[Haskell-cafe] New slogan for haskell.org
nominolo at googlemail.com
Tue Nov 27 12:38:04 EST 2007
On Tue, 2007-11-27 at 08:34 -0800, David Fox wrote:
> On Nov 27, 2007 8:14 AM, Henning Thielemann
> <lemming at henning-thielemann.de> wrote:
> On Tue, 27 Nov 2007, Thomas Davie wrote:
> > On 27 Nov 2007, at 14:44, David Menendez wrote:
> > > On Nov 26, 2007 1:44 PM, Thomas Davie
> <tom.davie at gmail.com> wrote:
> > >
> > > But the point is that this section of the site is the bit
> that's meant
> > > to be an advertisement -- we're trying to encourage people
> to read
> > > more,
> > >
> > > Are we? I thought Haskell.org was intended to describe
> what Haskell
> > > *is*. There are plenty of articles and blog posts and wiki
> pages out
> > > there that advocate Haskell. I don't see why the main web
> page needs
> > > to be polluted with marketing.
> > Because someone's first contact with Haskell is likely to be
> > saying "I use this really cool language called Haskell", or
> a lecturer
> > teaching it to them. In either case, if a tiny amount of
> interest is
> > sparked, their likely second contact is likely to be
> > (through guessing or googling).
> I think this is true, but for me it means, that we do not need
> advertisement at Haskell.org, but facts. I also expect that
> visiting the site already know about static typing and have
> themselves into static typing lovers or haters. They will also
> have heard
> about polymorphism (just like object-orientation :-). So they
> only need to
> find out about the words, they do not know.
> > Quite frankly, there's nothing going to put me off a
> language more than
> > a paragraph full of unknown buzz words that I have to look
> up on the
> > front page.
> > There's plenty of places on Haskell.org where we can
> describe what
> > haskell *is*, but the front page should be used for grabbing
> > attention and telling them why it's useful.
> Haskell.org is not only for new users. I like it as front
> page, because of
> the news and the entry points to the Wiki.
> Haskell-Cafe mailing list
> Haskell-Cafe at haskell.org
> In that case we need to identify all the groups that the front page is
> serving and create separate areas for each, all "above the fold" as it
> 1. A "sales pitch" for new users. I see how much this disturbs some
> people, but maybe it is better to think of it as a quick introduction
> with a focus on benefits and comparisons to things which are already
> familiar. This is what one needs when one is in the stage of deciding
> whether to pursue something.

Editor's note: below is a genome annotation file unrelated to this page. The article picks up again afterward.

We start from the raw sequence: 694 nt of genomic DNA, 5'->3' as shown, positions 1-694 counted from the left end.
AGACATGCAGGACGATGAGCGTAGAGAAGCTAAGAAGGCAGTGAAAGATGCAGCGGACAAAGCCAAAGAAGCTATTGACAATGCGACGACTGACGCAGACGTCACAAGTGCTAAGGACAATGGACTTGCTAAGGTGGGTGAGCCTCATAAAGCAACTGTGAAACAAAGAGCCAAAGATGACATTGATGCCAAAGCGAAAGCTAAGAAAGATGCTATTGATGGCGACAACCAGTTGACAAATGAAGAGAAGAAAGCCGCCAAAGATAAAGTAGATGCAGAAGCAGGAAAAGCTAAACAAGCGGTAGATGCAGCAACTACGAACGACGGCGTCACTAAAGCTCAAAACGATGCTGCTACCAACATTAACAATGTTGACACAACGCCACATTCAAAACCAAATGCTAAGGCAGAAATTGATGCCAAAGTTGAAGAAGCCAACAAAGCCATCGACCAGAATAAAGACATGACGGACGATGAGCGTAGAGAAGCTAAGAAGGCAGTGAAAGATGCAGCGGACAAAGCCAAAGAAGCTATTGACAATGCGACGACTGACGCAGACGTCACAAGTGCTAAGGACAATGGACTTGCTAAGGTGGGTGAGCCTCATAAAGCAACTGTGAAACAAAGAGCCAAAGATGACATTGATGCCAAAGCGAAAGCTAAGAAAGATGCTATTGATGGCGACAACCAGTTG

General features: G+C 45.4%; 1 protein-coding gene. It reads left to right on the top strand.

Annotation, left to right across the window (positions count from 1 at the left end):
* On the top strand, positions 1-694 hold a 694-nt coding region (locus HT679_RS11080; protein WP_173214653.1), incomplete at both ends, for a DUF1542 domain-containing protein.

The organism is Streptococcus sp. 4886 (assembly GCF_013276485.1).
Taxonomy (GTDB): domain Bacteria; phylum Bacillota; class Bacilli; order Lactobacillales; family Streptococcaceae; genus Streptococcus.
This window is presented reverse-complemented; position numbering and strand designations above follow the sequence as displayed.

> 2. After you have decided whether to pursue Haskell, you probably want
> to decide *how* to pursue it. In this section would be much of what
> is there now - links to the definition, documentation, and important
> tutorials, mailing lists, and so on.
> 3. Finally, you want a section for people who are already deeply
> involved. This would be a news section, probably an RSS feed, links
> to newsletters, and so on.
> This thread should focus on part 1 above. I think it would be a huge
> mistake to deliberately omit this material because "we do not need
> another advertisement at Haskell.org, but facts." Its all facts!
> Haskell.org needs to serve everyone who arrives there.
I agree. I know that all those things belong on the front page, but we
have to start somewhere. In order to keep the thread productive I
decided to post a concrete draft to work with rather than a general
I do not want to remove any other parts of the page, except for the
slogan. We could re-arrange things a little, though. For example,
putting the "Getting Started" part in the middle rather than at the side
is a good idea, IMO. Also, the headlines are a little out of date, so
maybe we should push them down a little.
So here's the current state, incorporating various suggestions and
improvements. I'd like to keep the "research" keyword (but tied closely
with "practical"), since this is one rather distinguishing aspect of
Haskell is a modern, general-purpose, pure functional programming
language that combines many powerful results from research into a
practical programming language. Its features include:
* Static typing increases robustness as the compiler will
catch many common errors automatically.
* Type inference deduces types automatically freeing
the programmer from writing superfluous type signatures.
* Higher-order functions, polymorphism, and
laziness enable higher levels of abstraction, more
compositional, thus more reusable code.
* '''Purity''' helps to keep your code maintainable, enables
automatic, randomized testing and eases concurrent programming
Haskell comes with many libraries, freely available compilers for
almost any computer, debuggers, profilers, code coverage and testing
* Monads, Arrows are powerful abstraction mechanisms
that can be used to capture domain-specific abstractions, while
retaining the safety of static typing.
== Learn More ==
links to tutorials, books, wiki-pages (this could just be pointers to
the side bar)
== Get Involved ==
links to feeds, mailing lists, hackage, ...
== Events ==
== Headlines ==
== News ==
as before. Or maybe in a side bar? using a 3-column layout?
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